"I have sometimes thought," said I, wishing to draw the Mater out, "that Anna looked sad."

"Well, she is a genius, and all geniuses look sad sometimes. It seems as though somebody has to be sad in order that others may be happy. Now, I am glad I am a plain farmer's wife and don't have to be sad. And yet," she added, taking up her knitting again, "I love to look at sad things. Have you ever seen Anna's statue of Bacchus?"

I had seen it and wondered at it until it was explained to me that the better Greek notion of Bacchus as the god of enthusiasm had been restored[Pg 195] to the Dionysan cult. Then I perceived that Anna had given to the wine god something of the discontent that lends charm to the statues of Antinoüs.

"Anna's thought doubtless is," said I, "that the highest enthusiasm springs from a sense of an unsatisfied need."

"Well, I like to look at it but I don't care to think about it. I like just to toast my toes by the fire these long winter evenings and know that our storehouse is full and our boys happy. But I do wish Anna would marry Phaines."

Assuredly, thought I, man is a variable thing—constructed upon lines so different that it is surprising one variety of man can at all understand the other. And yet, in view of the variety of occupations in which man must engage if he wants to satisfy his complex needs, how fortunate that the Mater could be happy only on her farm, and Anna happy only in her studio! And for the Mater and Phaines the question of marriage with Anna was one that could tarry for its solution year after year; while for Anna, her love for Ariston tormented her life, intruded into her art, saddened and inspired it.

I was interested, however, to discover that she had escaped from the thraldom of it for the time[Pg 196] at any rate; for on the next day, when I peeped into her studio early in the morning, she no longer threw a cloth over her clay, but, on the contrary, beckoned me in.

And I saw dimly growing out of a gigantic mass of clay the noble lineaments of an old man with shaggy projecting eyebrows and a beard that rivalled that of the Moses of Michael Angelo.

"It is only the bust," she said. She looked very lovely as with suppressed excitement she explained to me her thought, and her eyes usually dim grew bright. "It is to be a colossal figure, standing; I think there is something in it that is going to be suggested by the Creator of the Sixtine chapel as he stands creating Eve; but then, too, I see in the clay before me something more kindly, reminding me rather of Prospero; and yet he is to be triumphant; I think one arm will be lifted, half in joy and half in benediction, but his brow will be thoughtful and sad."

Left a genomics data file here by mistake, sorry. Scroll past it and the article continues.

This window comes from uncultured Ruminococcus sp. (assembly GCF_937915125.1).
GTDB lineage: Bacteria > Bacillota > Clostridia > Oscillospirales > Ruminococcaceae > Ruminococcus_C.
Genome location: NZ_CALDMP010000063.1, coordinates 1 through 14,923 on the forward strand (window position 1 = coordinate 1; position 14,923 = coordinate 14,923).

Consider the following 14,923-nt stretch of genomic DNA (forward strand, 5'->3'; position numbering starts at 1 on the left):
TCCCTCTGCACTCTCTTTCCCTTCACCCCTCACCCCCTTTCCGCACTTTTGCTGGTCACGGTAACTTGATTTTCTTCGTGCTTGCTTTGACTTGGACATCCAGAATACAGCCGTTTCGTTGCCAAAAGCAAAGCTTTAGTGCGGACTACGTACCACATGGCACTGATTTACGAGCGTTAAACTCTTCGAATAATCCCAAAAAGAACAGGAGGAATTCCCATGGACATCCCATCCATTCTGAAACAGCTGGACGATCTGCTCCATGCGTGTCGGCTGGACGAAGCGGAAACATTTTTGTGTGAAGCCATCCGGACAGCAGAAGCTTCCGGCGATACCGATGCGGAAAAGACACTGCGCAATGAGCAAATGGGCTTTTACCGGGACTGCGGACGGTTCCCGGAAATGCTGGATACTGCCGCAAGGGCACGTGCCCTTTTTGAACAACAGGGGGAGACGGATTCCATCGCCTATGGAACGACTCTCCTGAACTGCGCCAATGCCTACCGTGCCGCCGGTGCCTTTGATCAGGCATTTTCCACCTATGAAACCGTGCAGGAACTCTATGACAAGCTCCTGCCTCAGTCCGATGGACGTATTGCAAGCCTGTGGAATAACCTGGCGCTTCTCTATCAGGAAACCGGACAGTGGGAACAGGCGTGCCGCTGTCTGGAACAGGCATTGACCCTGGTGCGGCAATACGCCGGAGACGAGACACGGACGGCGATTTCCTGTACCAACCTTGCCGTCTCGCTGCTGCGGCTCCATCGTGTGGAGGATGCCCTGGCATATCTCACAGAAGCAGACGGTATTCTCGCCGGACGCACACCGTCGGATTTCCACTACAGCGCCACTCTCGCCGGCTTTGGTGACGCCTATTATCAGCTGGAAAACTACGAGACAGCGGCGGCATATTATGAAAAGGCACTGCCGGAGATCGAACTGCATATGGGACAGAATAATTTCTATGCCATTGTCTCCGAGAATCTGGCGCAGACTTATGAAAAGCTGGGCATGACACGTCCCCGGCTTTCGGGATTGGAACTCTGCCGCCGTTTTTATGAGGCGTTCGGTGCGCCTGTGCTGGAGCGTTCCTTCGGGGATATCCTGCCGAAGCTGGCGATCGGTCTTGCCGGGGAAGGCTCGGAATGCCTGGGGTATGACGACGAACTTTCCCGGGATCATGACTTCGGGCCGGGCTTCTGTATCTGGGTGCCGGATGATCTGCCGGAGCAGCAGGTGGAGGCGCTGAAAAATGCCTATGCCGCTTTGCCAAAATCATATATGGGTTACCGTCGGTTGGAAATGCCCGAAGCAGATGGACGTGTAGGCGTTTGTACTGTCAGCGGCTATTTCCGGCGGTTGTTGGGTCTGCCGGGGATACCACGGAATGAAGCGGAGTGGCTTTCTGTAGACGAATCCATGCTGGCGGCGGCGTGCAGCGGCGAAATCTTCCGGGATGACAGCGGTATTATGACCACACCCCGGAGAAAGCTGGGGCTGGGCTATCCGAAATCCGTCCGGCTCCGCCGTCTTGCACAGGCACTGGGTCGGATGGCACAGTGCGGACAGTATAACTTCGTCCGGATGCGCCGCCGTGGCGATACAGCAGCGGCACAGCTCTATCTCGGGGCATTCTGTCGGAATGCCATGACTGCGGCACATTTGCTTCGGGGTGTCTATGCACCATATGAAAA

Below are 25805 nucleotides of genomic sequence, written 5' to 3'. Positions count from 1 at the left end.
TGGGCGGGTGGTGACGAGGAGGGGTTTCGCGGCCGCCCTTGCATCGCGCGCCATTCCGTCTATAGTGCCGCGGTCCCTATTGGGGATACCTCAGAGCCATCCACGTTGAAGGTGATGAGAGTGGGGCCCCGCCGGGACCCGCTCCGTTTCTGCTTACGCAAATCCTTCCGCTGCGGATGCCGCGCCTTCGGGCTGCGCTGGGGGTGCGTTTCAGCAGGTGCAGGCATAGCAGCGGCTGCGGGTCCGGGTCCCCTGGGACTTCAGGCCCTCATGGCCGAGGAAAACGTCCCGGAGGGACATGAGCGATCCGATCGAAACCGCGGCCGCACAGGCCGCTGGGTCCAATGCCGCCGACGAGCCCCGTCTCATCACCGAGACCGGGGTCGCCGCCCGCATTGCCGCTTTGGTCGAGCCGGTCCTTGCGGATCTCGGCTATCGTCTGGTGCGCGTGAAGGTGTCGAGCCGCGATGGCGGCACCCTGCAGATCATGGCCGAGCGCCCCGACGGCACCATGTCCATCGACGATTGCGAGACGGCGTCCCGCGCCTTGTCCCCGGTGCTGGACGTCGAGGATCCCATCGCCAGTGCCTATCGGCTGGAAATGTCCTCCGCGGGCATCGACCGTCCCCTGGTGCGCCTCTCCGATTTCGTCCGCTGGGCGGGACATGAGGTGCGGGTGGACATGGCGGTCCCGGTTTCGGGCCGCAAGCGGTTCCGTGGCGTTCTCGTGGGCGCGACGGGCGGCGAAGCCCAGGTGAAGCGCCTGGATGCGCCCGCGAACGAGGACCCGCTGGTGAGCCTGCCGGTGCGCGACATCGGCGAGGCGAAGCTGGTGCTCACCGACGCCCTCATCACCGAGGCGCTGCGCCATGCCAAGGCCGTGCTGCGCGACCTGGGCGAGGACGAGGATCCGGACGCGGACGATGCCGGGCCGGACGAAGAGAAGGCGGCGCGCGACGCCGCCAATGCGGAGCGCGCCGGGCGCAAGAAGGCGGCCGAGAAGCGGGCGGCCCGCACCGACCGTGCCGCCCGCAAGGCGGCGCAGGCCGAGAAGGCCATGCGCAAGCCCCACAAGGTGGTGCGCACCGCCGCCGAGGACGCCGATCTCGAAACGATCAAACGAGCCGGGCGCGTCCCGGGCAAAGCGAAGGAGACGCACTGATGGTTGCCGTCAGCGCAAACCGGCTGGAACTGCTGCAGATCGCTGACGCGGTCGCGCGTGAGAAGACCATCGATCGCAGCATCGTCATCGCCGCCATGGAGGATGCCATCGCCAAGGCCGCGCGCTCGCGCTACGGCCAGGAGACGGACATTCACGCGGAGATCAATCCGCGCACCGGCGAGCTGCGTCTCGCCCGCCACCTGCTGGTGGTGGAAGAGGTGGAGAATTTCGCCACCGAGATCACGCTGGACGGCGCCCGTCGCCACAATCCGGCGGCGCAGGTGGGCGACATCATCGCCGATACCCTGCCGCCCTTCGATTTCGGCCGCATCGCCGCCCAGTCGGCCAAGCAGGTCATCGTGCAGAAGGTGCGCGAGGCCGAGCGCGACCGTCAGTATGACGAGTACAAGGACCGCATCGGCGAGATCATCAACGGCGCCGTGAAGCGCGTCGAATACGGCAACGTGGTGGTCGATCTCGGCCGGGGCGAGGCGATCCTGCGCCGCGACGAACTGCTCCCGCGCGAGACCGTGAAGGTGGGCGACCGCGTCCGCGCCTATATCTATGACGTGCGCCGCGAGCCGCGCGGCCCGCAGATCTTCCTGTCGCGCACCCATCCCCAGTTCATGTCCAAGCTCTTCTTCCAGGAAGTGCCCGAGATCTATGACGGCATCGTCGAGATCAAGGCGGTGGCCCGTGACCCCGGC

"And you have got rid of Ariston altogether?" asked I.

She blushed and pouted a little.

"You must never speak to me of Ariston again. I am glad to be free from him, in this at any rate—and it is your Tithonus that has rescued me.[Pg 197] If I were to put a legend to this sculpture—of course, I won't—but if I were to do so, it should be 'Me only, cruel immortality consumes.'"

"And yet this would express only a small part of the whole thing."

"And that is why no legend should ever be attached to sculpture; sculpture must tell her own story in her own way—legends belong to literature. Sculpture must owe nothing to any other art than her own." She was looking critically at the bust now, as though I were not in the room, but presently becoming conscious of my existence again, she added: "I value this legend because it started me on a new line of thought unhaunted by the old."

For days Anna was so gay that I began to wonder whether Ariston had not lost his opportunity, and I wondered so all the more when I saw little advances to Anna on his part unresponded to. One evening when he had felt himself discouraged by her, he said to me:

"I don't think Anna will ever care for anything but her art. I asked her to show me what she is doing and she refused—a little curtly, I thought."

"My dear Ariston," answered I, "do you suppose Anna is going to fall into your arms the moment[Pg 198] you open them to her? You have treated her for years as though she did not exist, and now you are disappointed because at a first lordly approach she does not at once fall trembling at your feet."

"Am I really such a coxcomb as that?" asked Ariston.

"Don't take me too seriously," said I. "All I mean to suggest is that if Anna is worth winning she is worth wooing; she is absorbed in her work—her life is quite filled with it—and if you want her life to be filled with you, you must take some little trouble and exercise some little patience."